They are also great places to get quick advice if you’re struggling with anything. Even if you don’t feel comfortable participating just yet, they’re a great resource for browsing and learning.
Twitter is also great for following hacking news or prominent white hat hackers. Many ethical hackers will share their discoveries on Twitter after they have permission from the company and the hack has been patched. You can also learn about the latest bug bounty programs from Twitter.
You should also be following professional ethical hackers and penetration testers on LinkedIn, as well as tuning your profile and job searches. By doing this you’re letting prospective employers know who you are and that you’re open for opportunities.
Keep up to date
Follow hacking and cybersecurity news by setting up alerts so that you get notified, or by setting aside time every day to read the latest news. A great alternative or addition to this is listening to podcasts such as The Cyberwire, Darknet Diaries, Open Source Security, Hacking Humans, Defensive Security, Security Now, and Command Line Heroes.
You can listen to podcasts while you’re busy doing other things so they’re a great way to consume hacking news while on the go. There are also good TED Talks on cybersecurity that are worth listening to if you can set aside the time.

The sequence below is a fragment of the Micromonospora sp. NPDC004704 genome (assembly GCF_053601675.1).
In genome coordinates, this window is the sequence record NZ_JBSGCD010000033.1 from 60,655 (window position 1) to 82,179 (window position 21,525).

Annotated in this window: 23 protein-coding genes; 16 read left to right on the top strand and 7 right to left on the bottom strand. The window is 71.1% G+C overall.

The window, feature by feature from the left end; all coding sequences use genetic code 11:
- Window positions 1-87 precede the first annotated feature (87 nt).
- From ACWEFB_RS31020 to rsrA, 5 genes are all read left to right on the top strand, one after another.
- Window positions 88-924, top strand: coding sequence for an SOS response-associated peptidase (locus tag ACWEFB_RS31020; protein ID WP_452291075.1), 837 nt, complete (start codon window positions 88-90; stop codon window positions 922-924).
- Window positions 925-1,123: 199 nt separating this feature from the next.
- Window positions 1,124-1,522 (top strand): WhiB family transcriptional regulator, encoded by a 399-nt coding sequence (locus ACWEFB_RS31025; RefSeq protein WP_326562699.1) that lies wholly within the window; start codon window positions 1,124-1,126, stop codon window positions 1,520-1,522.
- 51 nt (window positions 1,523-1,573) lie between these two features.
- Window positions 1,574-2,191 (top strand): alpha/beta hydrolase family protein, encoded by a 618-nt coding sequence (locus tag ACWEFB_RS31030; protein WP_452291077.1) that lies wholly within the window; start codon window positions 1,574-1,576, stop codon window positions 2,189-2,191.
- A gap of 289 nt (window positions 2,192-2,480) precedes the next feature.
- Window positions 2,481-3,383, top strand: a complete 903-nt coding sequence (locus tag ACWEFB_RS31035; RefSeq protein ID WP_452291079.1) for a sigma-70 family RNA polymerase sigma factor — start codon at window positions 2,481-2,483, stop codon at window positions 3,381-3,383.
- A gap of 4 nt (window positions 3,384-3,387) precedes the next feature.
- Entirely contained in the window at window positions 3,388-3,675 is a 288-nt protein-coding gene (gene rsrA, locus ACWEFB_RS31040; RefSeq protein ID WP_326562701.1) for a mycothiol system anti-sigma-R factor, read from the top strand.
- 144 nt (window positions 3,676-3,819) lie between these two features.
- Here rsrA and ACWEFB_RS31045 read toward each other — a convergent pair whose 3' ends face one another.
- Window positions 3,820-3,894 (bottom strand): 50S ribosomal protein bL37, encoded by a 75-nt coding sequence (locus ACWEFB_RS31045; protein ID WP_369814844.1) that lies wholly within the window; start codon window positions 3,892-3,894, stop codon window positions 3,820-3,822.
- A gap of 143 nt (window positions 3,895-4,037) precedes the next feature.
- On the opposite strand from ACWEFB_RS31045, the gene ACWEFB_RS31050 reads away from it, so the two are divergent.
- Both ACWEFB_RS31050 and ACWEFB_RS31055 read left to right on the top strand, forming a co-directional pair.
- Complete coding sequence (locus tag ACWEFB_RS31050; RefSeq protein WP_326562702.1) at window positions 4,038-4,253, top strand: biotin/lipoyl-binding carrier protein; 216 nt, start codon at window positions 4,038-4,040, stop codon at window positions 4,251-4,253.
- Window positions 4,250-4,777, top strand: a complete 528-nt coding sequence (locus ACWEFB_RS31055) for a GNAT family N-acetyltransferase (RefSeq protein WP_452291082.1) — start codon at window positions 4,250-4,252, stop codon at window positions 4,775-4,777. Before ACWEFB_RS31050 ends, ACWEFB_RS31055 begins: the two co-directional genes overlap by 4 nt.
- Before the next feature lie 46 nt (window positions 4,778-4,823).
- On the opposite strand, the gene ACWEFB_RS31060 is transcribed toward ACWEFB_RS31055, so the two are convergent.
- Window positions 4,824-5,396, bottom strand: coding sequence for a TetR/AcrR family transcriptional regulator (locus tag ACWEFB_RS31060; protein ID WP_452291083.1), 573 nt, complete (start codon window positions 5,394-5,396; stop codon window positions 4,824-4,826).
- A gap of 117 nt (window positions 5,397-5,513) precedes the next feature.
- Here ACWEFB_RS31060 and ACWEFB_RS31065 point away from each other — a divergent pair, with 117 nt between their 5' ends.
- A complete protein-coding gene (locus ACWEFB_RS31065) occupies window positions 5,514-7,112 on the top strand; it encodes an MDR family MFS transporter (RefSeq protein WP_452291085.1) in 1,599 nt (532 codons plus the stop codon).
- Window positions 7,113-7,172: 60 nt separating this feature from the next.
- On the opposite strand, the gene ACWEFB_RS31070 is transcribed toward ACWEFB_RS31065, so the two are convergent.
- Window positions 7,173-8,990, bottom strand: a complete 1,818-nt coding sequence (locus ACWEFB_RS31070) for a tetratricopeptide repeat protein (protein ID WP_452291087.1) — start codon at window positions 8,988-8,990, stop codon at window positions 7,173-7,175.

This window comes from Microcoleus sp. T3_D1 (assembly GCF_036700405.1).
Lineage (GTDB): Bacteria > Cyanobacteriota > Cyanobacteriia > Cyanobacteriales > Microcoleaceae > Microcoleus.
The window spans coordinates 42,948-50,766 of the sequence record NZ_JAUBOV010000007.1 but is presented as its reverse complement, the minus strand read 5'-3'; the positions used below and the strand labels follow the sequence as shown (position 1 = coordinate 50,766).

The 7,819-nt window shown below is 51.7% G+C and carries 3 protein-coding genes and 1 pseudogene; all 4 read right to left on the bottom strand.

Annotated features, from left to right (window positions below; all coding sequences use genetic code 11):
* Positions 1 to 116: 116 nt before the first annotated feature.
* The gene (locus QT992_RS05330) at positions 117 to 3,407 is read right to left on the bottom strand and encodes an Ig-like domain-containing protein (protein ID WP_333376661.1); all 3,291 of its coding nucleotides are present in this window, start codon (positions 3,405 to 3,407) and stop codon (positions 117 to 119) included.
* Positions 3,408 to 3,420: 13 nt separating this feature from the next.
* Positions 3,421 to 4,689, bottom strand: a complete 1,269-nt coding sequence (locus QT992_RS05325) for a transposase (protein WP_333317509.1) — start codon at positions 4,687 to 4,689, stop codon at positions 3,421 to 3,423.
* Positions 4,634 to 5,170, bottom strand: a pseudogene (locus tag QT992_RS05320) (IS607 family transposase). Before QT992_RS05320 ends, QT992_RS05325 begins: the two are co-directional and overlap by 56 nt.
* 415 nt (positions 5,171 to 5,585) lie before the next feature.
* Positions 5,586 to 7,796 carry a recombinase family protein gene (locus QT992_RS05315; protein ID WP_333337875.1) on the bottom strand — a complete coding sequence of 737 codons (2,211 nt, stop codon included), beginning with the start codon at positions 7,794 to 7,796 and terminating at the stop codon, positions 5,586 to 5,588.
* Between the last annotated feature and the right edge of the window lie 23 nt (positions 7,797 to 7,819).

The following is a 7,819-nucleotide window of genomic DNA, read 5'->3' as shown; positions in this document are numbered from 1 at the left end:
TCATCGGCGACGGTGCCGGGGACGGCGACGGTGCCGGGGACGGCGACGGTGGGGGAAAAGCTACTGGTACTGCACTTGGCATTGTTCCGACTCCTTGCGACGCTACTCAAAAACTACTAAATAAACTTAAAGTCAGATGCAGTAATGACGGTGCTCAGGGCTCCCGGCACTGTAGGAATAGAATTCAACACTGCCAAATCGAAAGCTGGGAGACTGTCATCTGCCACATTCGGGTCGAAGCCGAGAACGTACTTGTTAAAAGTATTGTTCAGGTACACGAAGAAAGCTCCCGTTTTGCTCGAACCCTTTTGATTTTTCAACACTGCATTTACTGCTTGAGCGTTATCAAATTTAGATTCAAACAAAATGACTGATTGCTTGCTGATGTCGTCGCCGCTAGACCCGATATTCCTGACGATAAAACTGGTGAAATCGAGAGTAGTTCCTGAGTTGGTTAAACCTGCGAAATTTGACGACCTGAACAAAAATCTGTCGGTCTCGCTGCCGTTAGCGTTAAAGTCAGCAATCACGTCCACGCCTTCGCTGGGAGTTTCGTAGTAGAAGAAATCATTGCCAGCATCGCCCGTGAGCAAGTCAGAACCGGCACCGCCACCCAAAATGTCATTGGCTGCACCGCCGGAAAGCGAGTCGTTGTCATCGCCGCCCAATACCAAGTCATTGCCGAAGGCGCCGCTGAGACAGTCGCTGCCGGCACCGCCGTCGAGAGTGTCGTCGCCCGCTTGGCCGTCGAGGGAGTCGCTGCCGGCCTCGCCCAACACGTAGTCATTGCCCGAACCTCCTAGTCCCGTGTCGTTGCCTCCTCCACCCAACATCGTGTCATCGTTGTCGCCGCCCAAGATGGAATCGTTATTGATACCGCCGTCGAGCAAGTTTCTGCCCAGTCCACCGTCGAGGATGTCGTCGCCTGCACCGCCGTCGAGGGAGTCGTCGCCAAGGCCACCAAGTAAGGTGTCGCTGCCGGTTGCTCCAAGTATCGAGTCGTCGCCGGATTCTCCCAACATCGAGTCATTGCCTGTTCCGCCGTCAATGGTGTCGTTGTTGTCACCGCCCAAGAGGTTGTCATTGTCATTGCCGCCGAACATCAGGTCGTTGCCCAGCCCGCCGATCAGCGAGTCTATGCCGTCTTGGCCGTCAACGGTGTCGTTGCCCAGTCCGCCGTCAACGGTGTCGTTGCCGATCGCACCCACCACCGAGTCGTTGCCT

One often overlooked feature of consuming cybersecurity media is that it will give you great talking points in an interview. Conveying subject expertise is essential, but displaying passion can put you one step ahead of the competition.
If you can find ways to talk about a particular hack that inspired you or a well-respected cybersecurity professional who transformed the way a problem was tackled, or even how listening to a TED Talk changed the changed your approach, then you’ll be noticed. If you do this, you’re demonstrating to the interviewer that you have passion, you’re hungry to learn, and you’re adaptable, which are extremely desirable traits.
We would like to hear your opinion on other useful resources within the community. Please share in the comments below